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27 Jan
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Geocaching: Making the World Smaller

Compass Bug geocaching travel bug

We started geocaching as a family hobby several years ago. What started as a fairly inexpensive way to add to our family travels has become much more.

People participate in geocaching by using a handheld global positioning system (GPS) to locate hidden “treasure” (caches) placed by other geocachers. Caches are found by navigating to the longitude and latitude coordinates of their hiding places. There are several types of caches from “micro” that consist of nothing more than a small strip of paper to log visits, to large ammo boxes filled with goodies. The idea is you will find a cache, log your find, take a trinket and leave something in its place. We’ve geocached all over Wyoming and in several other states during road trips. We’ve discovered caches in trees, under rocks and in busy, pedestrian-riddled areas.

There are over 2 million active geocaches worldwide on geocaching.com. Trackables are items that can be moved from one cache to another and logged on geocaching.com to track its travel progress. We like to find trackables near us and take them on vacation to move them hundreds of miles.

We finally planted our own cache in the summer of 2013. We placed it in one of our favorite spots in a rural part of Wyoming. We added a toy compass with a trackable tag (naming it “Compass Bug”) to our box along with several other smaller items to get the cache started. We hoped the trackable would stay active and maybe leave Wyoming. Our expectations were meager compared to the reality.

geocaching travel bug map

The trackable was removed from our cache in July 2013, and we waited to see where it would travel. Nothing. We’ve been slow to log a trackable on the site before, but started to believe Compass Bug was lost. In April 2014, someone logged our trackable and promised to move it on. It was in Missouri, 729 miles from our cache.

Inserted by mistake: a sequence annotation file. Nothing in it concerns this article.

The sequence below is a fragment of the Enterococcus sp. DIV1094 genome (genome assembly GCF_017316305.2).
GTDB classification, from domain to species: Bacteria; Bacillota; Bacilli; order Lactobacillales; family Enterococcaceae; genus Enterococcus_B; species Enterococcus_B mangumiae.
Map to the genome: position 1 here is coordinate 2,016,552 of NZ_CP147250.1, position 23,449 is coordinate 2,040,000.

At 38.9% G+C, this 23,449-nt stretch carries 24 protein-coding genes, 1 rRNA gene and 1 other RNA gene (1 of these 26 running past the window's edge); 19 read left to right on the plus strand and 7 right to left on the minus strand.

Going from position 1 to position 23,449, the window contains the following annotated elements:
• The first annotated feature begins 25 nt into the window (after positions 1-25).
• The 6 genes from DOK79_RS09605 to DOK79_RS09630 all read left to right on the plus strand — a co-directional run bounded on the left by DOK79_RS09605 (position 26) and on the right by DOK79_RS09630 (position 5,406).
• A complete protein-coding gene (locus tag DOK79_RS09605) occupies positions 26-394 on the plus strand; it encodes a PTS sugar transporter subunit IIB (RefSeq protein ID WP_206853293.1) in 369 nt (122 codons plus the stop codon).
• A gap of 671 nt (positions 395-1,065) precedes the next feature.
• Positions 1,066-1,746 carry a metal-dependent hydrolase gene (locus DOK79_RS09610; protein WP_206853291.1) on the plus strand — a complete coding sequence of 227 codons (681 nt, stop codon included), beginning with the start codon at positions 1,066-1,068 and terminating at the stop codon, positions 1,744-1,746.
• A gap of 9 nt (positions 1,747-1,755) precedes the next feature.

The trackable made a handful of stops around Missouri, Kansas and Iowa. No move was more than 200 miles at the longest until May 8, 2014 when it was logged in Kanagawa, Japan, 5,619 miles from its original cache. We’re an excitable group and relish the little things. Receiving the email that said our trackable was in Japan was welcomed with hooting and hollering. That trackable could have ended up lost for good at that point, and we would have deemed the experiment a success. More was in store for our Compass Bug.

Compass Bug made four more cache stops in Japan ending in August 2014. We went almost a year with no further information about where the trackable was placed or if it had moved. In June 2015, the trackable made a a trip to Singapore placing it over 8,800 miles from rural Wyoming. By July 2015, the trackable was on a beach in South Korea and then in Taiwan two months later.

Several people who have discovered Compass Bug posted photos on geocaching.com giving us a glimpse at the places it has traveled. The world seems much smaller when I see a photo in a peace garden in Japan of a man holding a toy compass I placed in a box two years earlier. The remainder of 2015 saw the trackable popping up around Taiwan. On Jan. 24, Compass Bug found its way to Czech Republic, 5,229 miles from our cache in rural Wyoming.

The compass attached to the trackable is cheap plastic and has more international miles logged than I do. It’s been a tangible lesson for our kids on the size of this planet we call home and its different cultures, but how similar we are. Someone almost 9,000 miles from our home shares the same hobby we do. We have greater hopes for that palm-sized compass. We have several friends in England and are hoping now that the trackable makes its way near one of them. If it does, we’re sending someone we know to fetch it and bring things full circle. I look forward to following the journey and planting another trackable to send on its way.


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Posted in: travel     |    1 Comment

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Posted in: projects, travel     |    3 Comments

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